Mixed responses to the Village Portland Article: “What does it look like after Rapid Response ‘cleans up’?”

By LESLEY MCLAM

This article is about what happened when an average Portland citizen, like myself, is curious about the efficacy of the programs being funded by the City to address those who are visibly unhoused.

In a recent article I simply reported what I saw— expressing my disgust and curiosity as to how the sweeps are conducted, and why so much garbage was left behind. 

Village Portland reports: What does it look like after Rapid Response ‘cleans up’?

It’s important for housed and houseless neighbors to know what to expect from the sweeps. Instead, I became disappointed by those who claim to support homeless rights and a City employee who seemed to be more interested in pressuring and misleading us over the article, rather than help us be better informed. 

Background

On July 8th, a Monday, I went up to the area in North Portland known as St Johns, to speak with the members of the transitional houseless camp called Jason Barns Landing

Once I’d heard from multiple persons that Rapid Response Bio Clean had been sighted, sweeping up an area further along the trail just south of Fessenden Avenue, I went down to the location that had been described to me. 

I had been wondering what an area would look right like after Rapid Response came to clean it up. 

Portland Mercury reports: “Oversight Questions Arise as Portland Pays to Clean Up Homeless Campsites”

After walking down the path and taking photographs of the city sign warning about the sweep and trash and belongings strewn about after Rapid Response finished, I wrote an article that was published in Village Portland.

Backlash

The article was also posted to the Facebook Group “Portland Homeless,” managed by Jeff Woodward. It had been posted by Cory Elia, another local journalist and Village Portland reporter who has extensively covered homelessness in the area, then approved by Jeff. Within 48 hours Jeff had removed the post from the Group page and kicked the poster out of the social media group. 

I later reached out to Jeff, asking why the post containing my article had been removed from the group.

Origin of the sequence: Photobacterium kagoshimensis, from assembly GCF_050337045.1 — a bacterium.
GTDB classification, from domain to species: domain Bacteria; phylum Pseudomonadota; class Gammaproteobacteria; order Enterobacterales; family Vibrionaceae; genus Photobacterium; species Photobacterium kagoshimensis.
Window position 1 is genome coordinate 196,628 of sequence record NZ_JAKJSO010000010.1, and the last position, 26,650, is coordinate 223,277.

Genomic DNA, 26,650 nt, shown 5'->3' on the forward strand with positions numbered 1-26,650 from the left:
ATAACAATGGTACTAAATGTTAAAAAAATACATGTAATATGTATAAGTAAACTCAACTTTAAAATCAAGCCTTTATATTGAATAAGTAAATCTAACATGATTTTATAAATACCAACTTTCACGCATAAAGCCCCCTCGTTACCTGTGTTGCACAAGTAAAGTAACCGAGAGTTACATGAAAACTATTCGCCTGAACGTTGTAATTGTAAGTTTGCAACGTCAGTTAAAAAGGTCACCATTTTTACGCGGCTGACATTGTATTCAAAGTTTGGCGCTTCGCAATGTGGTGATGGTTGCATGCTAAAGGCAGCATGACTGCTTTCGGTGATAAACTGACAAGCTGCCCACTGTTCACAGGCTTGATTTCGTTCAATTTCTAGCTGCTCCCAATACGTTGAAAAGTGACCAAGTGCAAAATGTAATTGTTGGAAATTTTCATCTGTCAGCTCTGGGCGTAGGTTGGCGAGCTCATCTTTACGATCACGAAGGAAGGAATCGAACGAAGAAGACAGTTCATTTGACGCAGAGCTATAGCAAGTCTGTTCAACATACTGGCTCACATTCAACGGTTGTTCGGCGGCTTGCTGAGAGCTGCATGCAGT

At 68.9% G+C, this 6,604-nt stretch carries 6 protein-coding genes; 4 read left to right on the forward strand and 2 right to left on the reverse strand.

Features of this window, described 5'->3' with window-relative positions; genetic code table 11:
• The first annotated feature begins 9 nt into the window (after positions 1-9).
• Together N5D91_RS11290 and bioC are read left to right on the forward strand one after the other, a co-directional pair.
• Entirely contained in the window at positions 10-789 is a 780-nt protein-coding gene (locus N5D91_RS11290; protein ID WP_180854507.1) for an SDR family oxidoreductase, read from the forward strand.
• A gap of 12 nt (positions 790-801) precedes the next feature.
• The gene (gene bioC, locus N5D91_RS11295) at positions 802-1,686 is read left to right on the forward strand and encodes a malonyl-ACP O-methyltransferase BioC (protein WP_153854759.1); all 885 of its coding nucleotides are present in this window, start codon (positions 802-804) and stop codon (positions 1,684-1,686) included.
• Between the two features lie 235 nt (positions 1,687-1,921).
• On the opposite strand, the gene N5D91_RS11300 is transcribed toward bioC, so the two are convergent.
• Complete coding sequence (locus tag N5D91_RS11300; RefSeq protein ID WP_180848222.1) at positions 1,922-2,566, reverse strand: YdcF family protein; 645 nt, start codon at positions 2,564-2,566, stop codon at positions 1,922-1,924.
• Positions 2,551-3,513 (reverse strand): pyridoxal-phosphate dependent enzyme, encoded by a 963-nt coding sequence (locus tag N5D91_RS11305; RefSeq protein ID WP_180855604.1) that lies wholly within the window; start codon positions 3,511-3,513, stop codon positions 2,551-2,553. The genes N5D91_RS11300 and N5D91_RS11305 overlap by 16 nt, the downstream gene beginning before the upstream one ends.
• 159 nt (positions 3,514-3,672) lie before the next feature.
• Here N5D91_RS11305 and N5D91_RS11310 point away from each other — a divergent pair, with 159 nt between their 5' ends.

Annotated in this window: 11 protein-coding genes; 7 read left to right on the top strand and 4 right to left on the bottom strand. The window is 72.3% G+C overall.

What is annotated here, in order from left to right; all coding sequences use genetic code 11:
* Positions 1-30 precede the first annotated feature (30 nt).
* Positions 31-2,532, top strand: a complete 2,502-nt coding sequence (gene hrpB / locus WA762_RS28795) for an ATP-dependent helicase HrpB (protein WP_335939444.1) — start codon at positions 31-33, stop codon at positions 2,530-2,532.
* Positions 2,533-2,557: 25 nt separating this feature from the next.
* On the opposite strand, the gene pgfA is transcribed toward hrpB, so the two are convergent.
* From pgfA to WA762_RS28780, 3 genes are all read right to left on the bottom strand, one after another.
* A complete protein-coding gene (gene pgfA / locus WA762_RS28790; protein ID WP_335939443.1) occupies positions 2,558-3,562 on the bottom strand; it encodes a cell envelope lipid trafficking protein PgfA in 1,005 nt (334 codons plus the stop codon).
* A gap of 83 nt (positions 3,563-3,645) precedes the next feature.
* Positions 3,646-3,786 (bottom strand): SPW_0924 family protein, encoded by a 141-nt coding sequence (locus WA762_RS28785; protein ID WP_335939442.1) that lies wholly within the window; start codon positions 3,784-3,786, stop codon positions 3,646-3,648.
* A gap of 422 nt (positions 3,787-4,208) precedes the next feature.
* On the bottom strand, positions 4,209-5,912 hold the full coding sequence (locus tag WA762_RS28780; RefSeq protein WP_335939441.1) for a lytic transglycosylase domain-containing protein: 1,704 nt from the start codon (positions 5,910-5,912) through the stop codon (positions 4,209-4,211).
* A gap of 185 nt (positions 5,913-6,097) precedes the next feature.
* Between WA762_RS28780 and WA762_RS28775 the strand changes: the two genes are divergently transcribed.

His response was:

Because it’s a smear piece on RR. also, it’s not news. It’s been going on like it is now for 10+ years.

I found it interesting that Woodward doesn’t deny that trash is left behind after a sweep. He also seems to think that it’s not a problem because it’s been happening for so long. We disagree. He also erroneously assumed I’d asked someone else to post the article to the group I was a part of; Elia posted the article because he also thought the issue needed to come to light. 

Woodward claims that he used to fight the sweeps five years ago, so I wonder why he would choose to censor an article questioning their efficacy? It was my understanding that this social media group was a place for free discussion regarding the group’s topic: homelessness. 

Woodward removed me from the Facebook group within a week of the exchange with him. What purpose does it serve to disallow that article and remove members who promote on-topic discussion?

Besides reaching out to a moderator, there is no opportunity to appeal a decision to the rest of the group or to Facebook. It’s just part of the platform: people can be “disappeared” from a group for any reason, without a trace.

The response from Woodward was not the same as found in other online social media groups, where comments were generally supportive.

The City of Portland and the houseless

The City of Portland recently released “A Response To Homelessness”, in their Summer 2019 quarterly newsletter.

Page 4 mentions a Navigation Team which “takes a ‘services first’ approach to high-impact campsites. It works over an extended period of time to connect campers to shelter, services, housing, and health support before a camp is posted for cleaning and removal – rather than continuing the cycle of posting, cleaning, and having a camp return.”

Again, we wanted to ask the questions that any neighbor would have when signs are posted and belongings are left behind. To learn what many a houseless person has learned from lived experience. What we learned made us question how the sweeps are run and if the City follows its own rules. 

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